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As a longtime member of Slow Food USA, I wanted to let FN Dish readers know about an important event that kicks off on Labor Day. Slow Food is a global, grassroots movement with thousands of members around the world that links the pleasure of food with a commitment to community and the environment.
From the Slow Food folks:
Slow Food USA is organizing a National Day of Action on Labor Day, Sept. 7, 2009. On that day, people in communities across America will gather with their neighbors for Eat-Ins (part potluck, part sit-in) that send a clear message to Congress: It’s time to provide America’s children with real food at school.
When It Comes to Kids, Change Can’t Wait
By Gordon Jenkins
In June, Michelle Obama made these remarks to a group of fifth-graders who had just harvested 73 pounds of lettuce and 12 pounds of snap peas from the First Lady’s Garden on the White House Lawn:
“To make sure that we give all our kids a good start to their day and to their future, we need to improve the quality and nutrition of the food served in schools. We’re approaching the first big opportunity to move this to the top of the agenda with the upcoming reauthorization of the child nutrition programs. In doing so, we can go a long way towards creating a healthier generation for our kids.”
It wasn’t Michael Pollan who said those words. It was the First Lady. Coming from her, the phrase “big opportunity to move this to the top of the agenda” is a call to action that food-conscious citizens cannot ignore.
The National School Lunch Program provides a meal to 30 million children every school day. Right now, school cafeterias are so underfunded that they are forced to serve the fast food and junk food that puts children at risk for diet-related diseases like obesity and diabetes. There’s no excuse for federal policy that hurts our children. It’s time to give schools the ability to serve real food for lunch, and to begin building a strong foundation for our children’s health.
The latest numbers show that obesity costs our health care system $147 billion each year, half of which is paid for by taxpayers in the form of Medicare and Medicaid. Giving schools the ability to serve real food is a major down payment on health care reform, and will save taxpayers huge sums of money in the future. School lunch is also a major opportunity for linking local schools to local farms, which would be an economic engine for creating jobs in rural areas and would keep hard-earned dollars in local communities.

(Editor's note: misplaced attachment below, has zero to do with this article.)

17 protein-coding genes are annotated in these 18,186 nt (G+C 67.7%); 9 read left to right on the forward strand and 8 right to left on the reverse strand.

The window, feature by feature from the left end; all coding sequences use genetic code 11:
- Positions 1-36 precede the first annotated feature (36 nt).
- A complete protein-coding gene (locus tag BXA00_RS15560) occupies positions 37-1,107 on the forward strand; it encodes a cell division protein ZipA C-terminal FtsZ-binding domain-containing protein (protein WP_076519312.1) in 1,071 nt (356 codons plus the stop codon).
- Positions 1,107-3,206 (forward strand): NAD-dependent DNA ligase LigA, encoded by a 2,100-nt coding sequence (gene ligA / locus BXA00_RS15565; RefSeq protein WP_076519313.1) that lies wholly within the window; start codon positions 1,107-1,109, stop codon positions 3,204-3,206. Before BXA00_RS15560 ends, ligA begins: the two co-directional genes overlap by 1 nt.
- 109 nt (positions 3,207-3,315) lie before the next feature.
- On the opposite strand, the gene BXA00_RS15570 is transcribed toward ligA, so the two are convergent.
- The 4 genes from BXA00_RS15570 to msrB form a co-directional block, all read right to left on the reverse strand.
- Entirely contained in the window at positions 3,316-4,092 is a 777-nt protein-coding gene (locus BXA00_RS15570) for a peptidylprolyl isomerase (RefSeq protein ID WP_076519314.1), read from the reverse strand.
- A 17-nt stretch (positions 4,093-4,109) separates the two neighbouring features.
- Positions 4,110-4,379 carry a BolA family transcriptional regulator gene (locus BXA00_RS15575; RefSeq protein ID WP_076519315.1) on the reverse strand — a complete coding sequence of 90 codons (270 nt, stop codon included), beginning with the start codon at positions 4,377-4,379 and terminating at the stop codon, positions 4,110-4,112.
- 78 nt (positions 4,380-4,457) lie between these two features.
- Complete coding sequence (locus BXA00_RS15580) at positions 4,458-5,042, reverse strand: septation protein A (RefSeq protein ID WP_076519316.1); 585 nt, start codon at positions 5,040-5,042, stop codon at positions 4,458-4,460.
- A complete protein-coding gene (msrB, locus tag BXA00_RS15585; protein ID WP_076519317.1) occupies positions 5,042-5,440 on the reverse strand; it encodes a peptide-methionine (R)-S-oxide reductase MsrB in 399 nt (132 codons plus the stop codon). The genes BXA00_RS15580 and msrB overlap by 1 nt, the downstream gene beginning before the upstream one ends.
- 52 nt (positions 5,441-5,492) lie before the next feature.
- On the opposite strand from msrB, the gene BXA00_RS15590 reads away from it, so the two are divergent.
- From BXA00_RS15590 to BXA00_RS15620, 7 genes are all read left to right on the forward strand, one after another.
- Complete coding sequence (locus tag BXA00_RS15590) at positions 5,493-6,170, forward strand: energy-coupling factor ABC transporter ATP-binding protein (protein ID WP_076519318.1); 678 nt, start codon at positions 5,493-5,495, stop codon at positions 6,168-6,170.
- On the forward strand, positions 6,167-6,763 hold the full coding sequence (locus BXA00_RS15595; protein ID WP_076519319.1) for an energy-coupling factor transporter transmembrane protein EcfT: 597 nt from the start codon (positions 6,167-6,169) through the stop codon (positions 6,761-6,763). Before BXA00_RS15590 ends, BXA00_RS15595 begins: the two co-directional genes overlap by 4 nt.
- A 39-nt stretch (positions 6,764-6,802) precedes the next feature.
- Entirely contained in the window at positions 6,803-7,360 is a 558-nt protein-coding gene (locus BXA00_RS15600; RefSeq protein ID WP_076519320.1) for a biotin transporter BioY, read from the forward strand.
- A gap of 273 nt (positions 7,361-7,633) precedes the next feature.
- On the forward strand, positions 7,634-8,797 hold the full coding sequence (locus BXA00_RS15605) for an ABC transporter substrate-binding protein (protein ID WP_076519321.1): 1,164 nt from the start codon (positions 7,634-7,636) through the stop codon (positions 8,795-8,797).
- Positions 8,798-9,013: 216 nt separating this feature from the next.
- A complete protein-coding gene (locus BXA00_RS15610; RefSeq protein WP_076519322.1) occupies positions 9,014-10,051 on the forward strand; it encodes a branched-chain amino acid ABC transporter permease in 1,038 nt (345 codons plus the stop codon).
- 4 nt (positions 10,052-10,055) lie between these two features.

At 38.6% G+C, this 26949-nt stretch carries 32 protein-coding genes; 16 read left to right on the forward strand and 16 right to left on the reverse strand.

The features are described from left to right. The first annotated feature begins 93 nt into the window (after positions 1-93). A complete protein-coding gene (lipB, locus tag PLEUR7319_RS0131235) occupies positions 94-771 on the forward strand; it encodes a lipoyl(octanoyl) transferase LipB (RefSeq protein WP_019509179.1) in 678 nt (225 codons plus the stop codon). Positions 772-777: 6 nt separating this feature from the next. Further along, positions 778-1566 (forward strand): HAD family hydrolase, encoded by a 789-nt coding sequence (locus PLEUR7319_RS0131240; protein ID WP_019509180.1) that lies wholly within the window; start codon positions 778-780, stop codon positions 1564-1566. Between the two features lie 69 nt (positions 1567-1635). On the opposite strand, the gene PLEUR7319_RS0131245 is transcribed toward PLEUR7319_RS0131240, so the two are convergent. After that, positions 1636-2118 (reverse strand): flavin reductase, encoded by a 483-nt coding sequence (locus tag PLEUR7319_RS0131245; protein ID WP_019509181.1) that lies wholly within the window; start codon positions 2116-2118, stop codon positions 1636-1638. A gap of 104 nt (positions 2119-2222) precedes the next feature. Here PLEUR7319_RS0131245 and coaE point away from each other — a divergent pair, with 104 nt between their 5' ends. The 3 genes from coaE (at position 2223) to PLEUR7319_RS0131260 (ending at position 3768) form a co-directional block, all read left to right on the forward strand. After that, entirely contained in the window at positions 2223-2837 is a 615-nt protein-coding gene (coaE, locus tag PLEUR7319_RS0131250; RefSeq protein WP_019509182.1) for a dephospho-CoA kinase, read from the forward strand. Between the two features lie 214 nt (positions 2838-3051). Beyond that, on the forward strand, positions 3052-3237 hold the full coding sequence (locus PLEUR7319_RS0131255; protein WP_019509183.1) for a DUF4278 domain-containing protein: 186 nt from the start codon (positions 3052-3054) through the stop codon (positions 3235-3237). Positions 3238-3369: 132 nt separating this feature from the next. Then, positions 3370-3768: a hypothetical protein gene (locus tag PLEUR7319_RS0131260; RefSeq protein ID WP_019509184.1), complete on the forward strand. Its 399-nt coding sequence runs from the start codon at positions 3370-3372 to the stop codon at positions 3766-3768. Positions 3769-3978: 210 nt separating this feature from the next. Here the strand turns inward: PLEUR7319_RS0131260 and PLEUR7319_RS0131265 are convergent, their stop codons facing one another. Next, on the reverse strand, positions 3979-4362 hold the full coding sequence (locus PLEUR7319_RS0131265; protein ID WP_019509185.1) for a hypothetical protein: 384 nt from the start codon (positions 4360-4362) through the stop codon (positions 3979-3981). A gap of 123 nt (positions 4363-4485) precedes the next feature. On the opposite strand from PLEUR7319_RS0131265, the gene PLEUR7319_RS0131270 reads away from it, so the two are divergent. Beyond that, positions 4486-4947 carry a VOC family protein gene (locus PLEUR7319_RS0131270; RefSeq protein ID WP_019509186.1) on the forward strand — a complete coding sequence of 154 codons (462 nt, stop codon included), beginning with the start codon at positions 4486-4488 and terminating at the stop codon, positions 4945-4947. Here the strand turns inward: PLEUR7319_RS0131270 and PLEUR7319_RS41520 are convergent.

This year, the Child Nutrition Act, which is the bill that governs the National School Lunch Program, is up for reauthorization. Unless citizens everywhere speak up this summer, “business as usual” in Congress will pass a Child Nutrition Act that continues to fail our children. We can do better. Our leaders in Congress have to hear that everyday people in their districts refuse to accept the status quo. We have to tell them that when it comes to our children and the legacy we’re leaving them, change can’t wait.
That’s why Slow Food USA is organizing a National Day of Action on Labor Day, Sept. 7, 2009. On that day, people in communities across America will gather with their neighbors for Eat-Ins (part potluck, part sit-in) that send a clear message to Congress: It’s time to provide America’s children with real food at school.
Attend an Eat-In on Labor Day, and bring your friends, too. With the President calling for health care reform and the First Lady planting a garden on the White House Lawn, we’ve got an opening to pass legislation that grants 30 million children the freedom to grow up healthy. But it’ll only happen if we take action.
We start on Labor Day, with Eat-Ins across America. It’s time for lunch.
- Angela Moore, VP/Site Director